Uric Acid (UA) nephrolithiasis constitutes 8-10% of kidney stones in the United States. Our group has previously characterized several distinct features of idiopathic UA nephrolithiasis (IUAN): (1) The principal underlying abnormality is an unduly acidic urine which increases the risk of UA precipitation. (2) The low urine pH is due to the combined effect of increased net acid excretion (NAE) and reduced ammonium (NH4+) excretion. (3) Patients with type 2 diabetes and/or obesity are at increased risk for IUAN. Our preliminary data suggest that (1) renal fat accumulation (steatosis) occurs in humans, and is associated with low NH4+/NAE, (2) steatosis in an animal model is associated with aciduria and impaired NH4+ excretion, features of IUAN, (3) steatosis in a cell culture model results in lipotoxicity which manifests as reduced NH4+ secretion, and (4) low urinary pH is necessary but not sufficient for UA stone formation, suggesting the presence of unknown promoters or the absence of inhibitors of UA crystallization. We hypothesize that three defects are present in UA stone formers: (1) Steatosis of the kidney which impairs renal NH4+ excretion, resulting in an acidic urine at any given acid load. (2) Increased endogenous organic acid production and NAE. (3) In IUAN patients, the lack of a urinary inhibitor and/or the presence of a promoter may additionally account for UA crystallization.
Aim 1 of this proposal will determine the functional consequences of renal steatosis by correlating kidney fat content with urinary acid-base parameters in human subjects and in animal models of generalized and kidney- specific lipotoxicity.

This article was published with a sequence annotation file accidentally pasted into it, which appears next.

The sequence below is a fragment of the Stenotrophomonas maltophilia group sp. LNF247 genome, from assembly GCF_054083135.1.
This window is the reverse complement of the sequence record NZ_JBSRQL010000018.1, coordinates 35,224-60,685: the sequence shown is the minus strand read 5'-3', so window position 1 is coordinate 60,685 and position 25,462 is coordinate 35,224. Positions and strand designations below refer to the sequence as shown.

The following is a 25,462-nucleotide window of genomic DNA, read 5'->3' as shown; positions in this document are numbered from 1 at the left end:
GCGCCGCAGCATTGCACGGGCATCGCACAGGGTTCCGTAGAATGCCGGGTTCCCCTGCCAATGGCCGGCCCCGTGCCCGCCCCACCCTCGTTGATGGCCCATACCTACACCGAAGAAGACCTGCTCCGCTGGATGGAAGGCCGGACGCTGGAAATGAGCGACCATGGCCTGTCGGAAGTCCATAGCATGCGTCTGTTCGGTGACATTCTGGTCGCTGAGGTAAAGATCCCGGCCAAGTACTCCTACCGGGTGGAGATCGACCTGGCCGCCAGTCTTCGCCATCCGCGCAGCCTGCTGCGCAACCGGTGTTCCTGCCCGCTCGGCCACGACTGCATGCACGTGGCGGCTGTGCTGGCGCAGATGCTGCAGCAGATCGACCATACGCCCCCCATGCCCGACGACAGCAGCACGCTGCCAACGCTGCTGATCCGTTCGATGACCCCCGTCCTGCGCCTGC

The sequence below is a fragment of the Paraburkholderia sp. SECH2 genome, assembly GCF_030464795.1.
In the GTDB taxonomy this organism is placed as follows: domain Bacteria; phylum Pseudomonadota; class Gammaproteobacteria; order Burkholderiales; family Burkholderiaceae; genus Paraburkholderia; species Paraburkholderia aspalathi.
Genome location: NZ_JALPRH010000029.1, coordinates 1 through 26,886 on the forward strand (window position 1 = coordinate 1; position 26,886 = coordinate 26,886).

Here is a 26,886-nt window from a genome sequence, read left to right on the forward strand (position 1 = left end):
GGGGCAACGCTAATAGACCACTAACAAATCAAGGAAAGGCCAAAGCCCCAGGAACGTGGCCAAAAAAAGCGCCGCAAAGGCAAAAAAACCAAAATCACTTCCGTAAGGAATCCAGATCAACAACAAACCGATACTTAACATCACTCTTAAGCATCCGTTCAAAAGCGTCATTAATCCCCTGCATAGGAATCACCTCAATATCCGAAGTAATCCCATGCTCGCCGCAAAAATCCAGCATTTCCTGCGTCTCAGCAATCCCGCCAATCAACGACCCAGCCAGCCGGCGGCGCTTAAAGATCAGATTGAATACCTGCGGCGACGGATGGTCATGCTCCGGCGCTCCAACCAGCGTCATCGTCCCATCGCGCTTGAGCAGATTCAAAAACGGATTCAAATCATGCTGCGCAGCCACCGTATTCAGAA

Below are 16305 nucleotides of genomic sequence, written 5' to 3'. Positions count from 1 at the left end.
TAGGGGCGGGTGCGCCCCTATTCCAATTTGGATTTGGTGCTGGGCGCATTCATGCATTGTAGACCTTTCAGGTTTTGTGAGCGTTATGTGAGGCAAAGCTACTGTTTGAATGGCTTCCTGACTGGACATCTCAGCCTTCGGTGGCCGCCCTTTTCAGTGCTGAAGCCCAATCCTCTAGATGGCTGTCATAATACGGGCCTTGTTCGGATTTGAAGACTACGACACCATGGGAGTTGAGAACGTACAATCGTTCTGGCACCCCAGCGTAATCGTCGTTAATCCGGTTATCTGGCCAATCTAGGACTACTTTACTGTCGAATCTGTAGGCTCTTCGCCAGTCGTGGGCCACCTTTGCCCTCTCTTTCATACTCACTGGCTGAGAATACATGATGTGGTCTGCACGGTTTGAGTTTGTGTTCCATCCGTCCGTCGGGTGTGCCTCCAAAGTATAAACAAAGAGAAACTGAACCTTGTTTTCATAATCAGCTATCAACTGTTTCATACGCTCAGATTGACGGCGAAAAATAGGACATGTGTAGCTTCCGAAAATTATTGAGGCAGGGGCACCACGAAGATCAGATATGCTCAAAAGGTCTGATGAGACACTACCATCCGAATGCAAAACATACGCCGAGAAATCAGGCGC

Aim 2 will evaluate the outcome of reversing renal steatosis in humans, animals, and cell culture systems.
Aim 3 will characterize the urinary physicochemical background accounting for the formation of UA stones in IUAN patients using classical physicochemical techniques. This proposal lays the foundation for the novel concept of renal lipotoxicity, identify its pathophysiologic role in uric acid stone formation, characterize the urinary physicochemical background accounting for the formation of uric acid stones, and open new avenues for improved diagnosis and treatment of uric acid nephrolithiasis.
Uric acid stone disease is strongly associated with obesity and type 2 diabetes, and its prevalence may increase in parallel with the obesity epidemic. This proposal lays the foundation for the novel concept of renal lipotoxicity (fat accumulation within the kidney), identify its pathophysiologic role in uric acid stone formation, characterize the urinary physicochemical background accounting for the formation of uric acid stones, and open new avenues for improved diagnosis and treatment of uric acid nephrolithiasis.
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